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Is A Premium Dog Food Really That Much Better For Your Dog?
==========The Scoop is a premium dog food=========
If you’re interested in premium dog food, I probably don’t need to tell you about it importance of diet keep your dog active and healthy. You already know you want something better than “average” for your furry friend.
But how much do you really know about the contents of high-quality food and the needs of your pet? I’m not a vet, but I know something about health and nutrition. (As a family dentist who worked for twenty years, I saw firsthand the effects of bad eating habits on people’s health – and especially on people’s teeth!!).
Like you, your dog has to deal with the effects of stress, age, strain, a polluted environment, and food grown in nutrient-depleted soil. Unlike you, he must obtain practically all his nourishment from one food. Sure, you can give him a few treats or the occasional table scrap (hopefully not too much!), but otherwise he’ll eat from the same bag or can eat day after day. You want him to get full nutrition from that one food.
Even the experts seem to disagree on what constitutes perfect nutrition. Perhaps this explains why there are so many premium dog food formulas. However, they agree on one thing: high quality dog food is better for your pet like economy and grocery brands. Even if you pay more, it’s usually true that you get what you pay for.
Experts also agree that because premium foods are more nutritionally dense and easier to digest, your dog doesn’t need to eat as much. One study even concluded that feeding your dog the recommended amounts in each package would save you money at premium restaurants. This is because your dog needs to eat much less. (You also save on buckets!)
Another way to know if your dog is getting the right diet is just to observe him. Are his eyes bright, his coat silky and shiny, and is his skin free of dryness and itchiness? Is she at a healthy weight? What about his energy level? This can vary from animal to animal, but once you get to know yours, you’ll know when your dog isn’t well.
Of course, any ongoing health issues should be investigated by your vet, and the same goes for any special dietary needs. But you usually know if your friend is doing well on the diet you feed him. If you see signs that he isn’t, try a different formula or a different premium dog food.
Introduce new foods gradually, especially if you have a picky eater. And while we’re on the subject, it’s always nice if your dog enjoys eating his food. This has much less to do with taste than smell. Dogs have fewer taste buds than us, but about 40 times more smell receptors. So make sure he eats with interest and not just picking at his food.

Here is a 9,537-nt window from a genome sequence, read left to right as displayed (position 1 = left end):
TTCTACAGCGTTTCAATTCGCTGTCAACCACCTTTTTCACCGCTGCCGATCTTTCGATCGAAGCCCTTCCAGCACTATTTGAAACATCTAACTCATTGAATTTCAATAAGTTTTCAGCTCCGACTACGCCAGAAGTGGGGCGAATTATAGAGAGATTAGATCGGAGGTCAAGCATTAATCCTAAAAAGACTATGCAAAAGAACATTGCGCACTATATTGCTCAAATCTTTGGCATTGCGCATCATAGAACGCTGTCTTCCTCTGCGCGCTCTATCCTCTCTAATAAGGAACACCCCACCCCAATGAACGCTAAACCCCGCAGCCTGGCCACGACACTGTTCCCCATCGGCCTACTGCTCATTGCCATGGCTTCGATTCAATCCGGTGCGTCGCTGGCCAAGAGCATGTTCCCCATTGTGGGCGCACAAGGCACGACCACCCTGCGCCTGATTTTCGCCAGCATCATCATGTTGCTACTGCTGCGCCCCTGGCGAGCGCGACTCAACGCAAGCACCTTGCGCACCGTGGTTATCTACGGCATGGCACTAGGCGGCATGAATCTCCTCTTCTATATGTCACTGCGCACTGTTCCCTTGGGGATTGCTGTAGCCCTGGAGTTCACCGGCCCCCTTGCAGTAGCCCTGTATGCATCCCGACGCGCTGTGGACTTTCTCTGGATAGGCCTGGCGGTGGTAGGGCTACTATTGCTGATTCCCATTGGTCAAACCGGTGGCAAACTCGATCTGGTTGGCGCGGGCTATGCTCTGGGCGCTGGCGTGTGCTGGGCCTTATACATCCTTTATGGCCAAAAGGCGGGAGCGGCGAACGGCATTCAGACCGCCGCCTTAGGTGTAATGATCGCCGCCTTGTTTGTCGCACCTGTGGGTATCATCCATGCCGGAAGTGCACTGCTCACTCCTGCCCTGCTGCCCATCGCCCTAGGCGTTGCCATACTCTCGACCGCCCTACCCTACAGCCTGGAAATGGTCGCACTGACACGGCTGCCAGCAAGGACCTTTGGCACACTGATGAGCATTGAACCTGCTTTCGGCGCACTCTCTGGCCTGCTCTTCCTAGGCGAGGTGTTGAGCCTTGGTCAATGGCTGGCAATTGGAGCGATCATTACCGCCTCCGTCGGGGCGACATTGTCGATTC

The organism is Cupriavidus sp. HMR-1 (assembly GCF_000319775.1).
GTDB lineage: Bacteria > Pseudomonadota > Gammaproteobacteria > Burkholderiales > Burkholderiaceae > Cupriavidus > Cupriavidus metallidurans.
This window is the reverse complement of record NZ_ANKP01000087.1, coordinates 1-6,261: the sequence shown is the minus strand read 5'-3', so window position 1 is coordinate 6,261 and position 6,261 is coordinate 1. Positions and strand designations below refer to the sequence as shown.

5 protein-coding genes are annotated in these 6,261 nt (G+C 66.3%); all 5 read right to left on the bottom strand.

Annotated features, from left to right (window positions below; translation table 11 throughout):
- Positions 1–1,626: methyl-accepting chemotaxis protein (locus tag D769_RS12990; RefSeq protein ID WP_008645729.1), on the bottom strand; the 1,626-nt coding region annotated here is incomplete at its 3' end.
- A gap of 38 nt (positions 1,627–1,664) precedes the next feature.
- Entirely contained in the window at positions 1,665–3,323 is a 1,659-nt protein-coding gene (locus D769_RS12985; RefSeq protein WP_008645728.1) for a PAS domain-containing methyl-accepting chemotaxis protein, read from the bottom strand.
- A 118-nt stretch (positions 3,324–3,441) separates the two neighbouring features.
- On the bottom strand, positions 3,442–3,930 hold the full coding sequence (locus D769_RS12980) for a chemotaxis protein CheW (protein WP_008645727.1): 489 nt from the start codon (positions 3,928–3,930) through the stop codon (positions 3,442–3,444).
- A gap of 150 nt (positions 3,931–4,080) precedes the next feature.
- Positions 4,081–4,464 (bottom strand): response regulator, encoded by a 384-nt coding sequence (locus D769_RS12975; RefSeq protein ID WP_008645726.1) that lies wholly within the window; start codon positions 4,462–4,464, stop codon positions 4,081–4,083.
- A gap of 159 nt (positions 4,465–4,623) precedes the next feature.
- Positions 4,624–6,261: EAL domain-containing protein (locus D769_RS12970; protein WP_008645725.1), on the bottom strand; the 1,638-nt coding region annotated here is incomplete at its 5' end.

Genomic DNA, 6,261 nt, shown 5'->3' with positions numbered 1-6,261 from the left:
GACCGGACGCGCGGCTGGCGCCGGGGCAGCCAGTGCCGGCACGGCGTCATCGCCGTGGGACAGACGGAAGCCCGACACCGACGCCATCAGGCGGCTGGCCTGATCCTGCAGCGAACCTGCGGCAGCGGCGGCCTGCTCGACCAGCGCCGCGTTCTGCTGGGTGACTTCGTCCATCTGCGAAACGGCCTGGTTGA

Here are some basic guidelines you can follow:
Every dog needs the right amount of proteins, carbohydrates, fats, vitamins, minerals and water. Your dog needs all of these in the right proportion to stay healthy. Needs vary by stage of life, breed and activity level. Dog food companies make first-class dog food for all stages of life, from puppies to seniors. The average adult dog needs about five ounces for every ten pounds of body weight daily, and the essential nutrients are in the following proportions:
Protein -23% of the total intake
Fats -5% of the total intake
Carbohydrates -65% of the total intake
Other vitamins and minerals your dog needs are: vitamins A, D, E, B, niacin, biotin, folic acid, choline and pantothenic acid; Calcium, phosphorus, potassium, sodium chloride, magnesium, iron, copper, manganese, zinc, iodine and selenium.
It is generally agreed that dogs do better with a protein source that is primarily meat rather than soybeans and grains. Check the sticker. All US food labels must list the ingredients in order of quantity. If meat byproducts are listed, they should come after the actual meat, not before. Meat byproducts are a poor quality source of protein and are basically what’s left after the good quality meat has been removed. “Raw protein” can be an equally poor source because it can contain parts of the animal that the average dog can’t even digest or absorb (hair, beaks, etc.).
Omega fatty acids are a hot topic in human nutrition today and have been found to be just as important in canine diets. Both must be present and in the right proportion. Most premium dog food companies have researched this and adjusted ratios, but as always, ask your vet if in doubt.
===========Wet vs. dry============
You can buy premium dog food in almost any format, but which is the best? Again, most experts seem to agree. Dry food is less likely to allow plaque to build up on the teeth, less likely to collect bacteria if left out for too long, and results in firmer, more compact stools. Semi-moist foods are convenient, but for some reason (I’m not sure what) don’t offer the same nutritional benefits as good quality nibbles or jars.
However, I have heard claims that a diet containing only dry food can strain a dog’s kidneys. So check with your vet just to be sure.
===========The stages of life============